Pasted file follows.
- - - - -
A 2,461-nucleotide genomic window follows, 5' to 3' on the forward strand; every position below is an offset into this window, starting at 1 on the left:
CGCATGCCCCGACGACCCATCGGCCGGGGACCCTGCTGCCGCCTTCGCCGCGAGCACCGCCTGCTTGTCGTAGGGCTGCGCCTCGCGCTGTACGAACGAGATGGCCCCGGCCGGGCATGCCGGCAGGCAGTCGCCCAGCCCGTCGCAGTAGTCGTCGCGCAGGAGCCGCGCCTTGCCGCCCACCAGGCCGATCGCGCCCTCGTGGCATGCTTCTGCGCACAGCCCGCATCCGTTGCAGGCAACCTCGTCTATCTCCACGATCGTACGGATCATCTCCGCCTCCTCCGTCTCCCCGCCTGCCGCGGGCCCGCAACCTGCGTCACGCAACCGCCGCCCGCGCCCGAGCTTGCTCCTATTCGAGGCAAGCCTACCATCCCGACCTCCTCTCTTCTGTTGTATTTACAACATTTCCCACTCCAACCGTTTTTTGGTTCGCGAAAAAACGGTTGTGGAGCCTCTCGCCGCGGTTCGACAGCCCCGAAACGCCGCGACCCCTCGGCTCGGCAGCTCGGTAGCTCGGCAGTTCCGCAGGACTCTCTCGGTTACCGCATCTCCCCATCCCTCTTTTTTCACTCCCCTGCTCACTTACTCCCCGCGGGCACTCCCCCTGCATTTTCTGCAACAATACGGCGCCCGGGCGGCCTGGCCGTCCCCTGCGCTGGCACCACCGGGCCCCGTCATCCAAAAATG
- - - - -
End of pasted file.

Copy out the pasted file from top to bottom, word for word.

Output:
A 2,461-nucleotide genomic window follows, 5' to 3' on the forward strand; every position below is an offset into this window, starting at 1 on the left:
CGCATGCCCCGACGACCCATCGGCCGGGGACCCTGCTGCCGCCTTCGCCGCGAGCACCGCCTGCTTGTCGTAGGGCTGCGCCTCGCGCTGTACGAACGAGATGGCCCCGGCCGGGCATGCCGGCAGGCAGTCGCCCAGCCCGTCGCAGTAGTCGTCGCGCAGGAGCCGCGCCTTGCCGCCCACCAGGCCGATCGCGCCCTCGTGGCATGCTTCTGCGCACAGCCCGCATCCGTTGCAGGCAACCTCGTCTATCTCCACGATCGTACGGATCATCTCCGCCTCCTCCGTCTCCCCGCCTGCCGCGGGCCCGCAACCTGCGTCACGCAACCGCCGCCCGCGCCCGAGCTTGCTCCTATTCGAGGCAAGCCTACCATCCCGACCTCCTCTCTTCTGTTGTATTTACAACATTTCCCACTCCAACCGTTTTTTGGTTCGCGAAAAAACGGTTGTGGAGCCTCTCGCCGCGGTTCGACAGCCCCGAAACGCCGCGACCCCTCGGCTCGGCAGCTCGGTAGCTCGGCAGTTCCGCAGGACTCTCTCGGTTACCGCATCTCCCCATCCCTCTTTTTTCACTCCCCTGCTCACTTACTCCCCGCGGGCACTCCCCCTGCATTTTCTGCAACAATACGGCGCCCGGGCGGCCTGGCCGTCCCCTGCGCTGGCACCACCGGGCCCCGTCATCCAAAAATG